President Widodo 4 June asked Papua governor to end controversial transmigration program which has relocated hundreds of thousands of Javanese to Papua since annexation in 1969; however minister for transmigration 7 June said transmigration will continue. Foreign ministry 22 June said govt never banned foreign media or tourists from covering/visiting Papua, 23 June said eight permits approved in past six months to foreign journalists. Govt 11 June announced plans to free dozens of political prisoners, launch infrastructure investment projects and confront serious unemployment problem in Papua. President Widodo 10 June selected army chief as next military chief, in apparent break with convention of rotating post between navy, air force and army.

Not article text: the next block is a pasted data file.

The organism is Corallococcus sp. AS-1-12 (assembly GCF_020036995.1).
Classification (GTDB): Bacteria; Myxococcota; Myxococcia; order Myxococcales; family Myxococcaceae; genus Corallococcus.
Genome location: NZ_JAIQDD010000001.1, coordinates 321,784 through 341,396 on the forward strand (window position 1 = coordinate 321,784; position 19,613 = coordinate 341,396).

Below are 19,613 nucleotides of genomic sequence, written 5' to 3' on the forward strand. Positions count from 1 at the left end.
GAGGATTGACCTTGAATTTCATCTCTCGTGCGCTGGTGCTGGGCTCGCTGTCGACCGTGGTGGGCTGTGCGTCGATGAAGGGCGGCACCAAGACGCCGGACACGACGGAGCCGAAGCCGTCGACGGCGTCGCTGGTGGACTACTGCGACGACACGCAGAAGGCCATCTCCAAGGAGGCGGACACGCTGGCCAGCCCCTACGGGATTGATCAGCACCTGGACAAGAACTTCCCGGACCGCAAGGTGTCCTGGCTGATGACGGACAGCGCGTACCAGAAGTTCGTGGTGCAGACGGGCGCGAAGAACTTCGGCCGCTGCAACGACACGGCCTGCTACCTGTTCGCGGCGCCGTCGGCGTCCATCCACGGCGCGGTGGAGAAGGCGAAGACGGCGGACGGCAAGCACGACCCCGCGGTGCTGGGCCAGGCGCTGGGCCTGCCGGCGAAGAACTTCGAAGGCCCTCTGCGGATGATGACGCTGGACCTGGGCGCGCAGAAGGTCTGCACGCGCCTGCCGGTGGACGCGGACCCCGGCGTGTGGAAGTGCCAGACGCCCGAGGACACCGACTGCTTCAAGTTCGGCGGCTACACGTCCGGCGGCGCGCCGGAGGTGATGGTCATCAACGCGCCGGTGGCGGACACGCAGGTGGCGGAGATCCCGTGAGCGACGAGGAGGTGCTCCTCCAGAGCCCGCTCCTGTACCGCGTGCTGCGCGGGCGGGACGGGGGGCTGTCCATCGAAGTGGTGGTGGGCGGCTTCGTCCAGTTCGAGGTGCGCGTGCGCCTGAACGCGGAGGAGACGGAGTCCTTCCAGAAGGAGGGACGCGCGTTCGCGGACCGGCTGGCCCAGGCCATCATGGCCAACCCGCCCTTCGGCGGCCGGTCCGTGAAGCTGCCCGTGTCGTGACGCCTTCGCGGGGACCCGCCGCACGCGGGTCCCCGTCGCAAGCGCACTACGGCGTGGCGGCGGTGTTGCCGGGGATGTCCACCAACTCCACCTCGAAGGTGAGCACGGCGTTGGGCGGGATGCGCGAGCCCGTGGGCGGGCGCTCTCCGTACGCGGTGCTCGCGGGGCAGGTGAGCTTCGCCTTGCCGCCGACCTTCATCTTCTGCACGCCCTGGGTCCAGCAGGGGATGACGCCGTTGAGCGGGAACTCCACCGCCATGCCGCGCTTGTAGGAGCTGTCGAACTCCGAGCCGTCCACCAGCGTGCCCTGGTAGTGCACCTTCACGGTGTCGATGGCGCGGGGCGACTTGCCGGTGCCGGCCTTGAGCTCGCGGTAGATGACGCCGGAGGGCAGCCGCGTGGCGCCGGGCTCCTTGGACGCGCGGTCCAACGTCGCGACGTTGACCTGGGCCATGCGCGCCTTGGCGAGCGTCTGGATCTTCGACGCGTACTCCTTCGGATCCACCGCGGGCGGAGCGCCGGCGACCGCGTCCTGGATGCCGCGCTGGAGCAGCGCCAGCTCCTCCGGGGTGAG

Korean Peninsula

U.S. and ROK 31 May-3 June conducted combined anti-submarine warfare (ASW) drill near Cheju Island, and another combined ASW exercise 8-12 June in the Philippine Sea; 29 June launched joint military logistics exercise. DPRK late month threatened U.S. with “tougher countermeasures”, following U.S. criticism of DPRK in annual global human rights report; 29 June said it is ready for conventional, nuclear or cyber wars with U.S. after U.S. sent guided missile submarine to Pusan and guided missile cruiser to Yokosuka Naval Base. ROK 3 June test-fired new 500km-range ballistic missile, capable of striking all DPRK territory. DPRK state media mid-June reported test-fire of short-range anti-ship missiles in Wŏnsan. ROK 26 June imposed financial sanctions on Taiwanese and Syrian arms corporations trading with DPRK. Pyongyang 9 June announced provincial, county and municipal people assembly elections will take place 19 July. DPRK 24 June sent high-ranking envoys to Russia, Cuba and Equatorial Guinea. ROK navy 30 June fired warning shots as DPRK patrol vessel crossed ROK waters.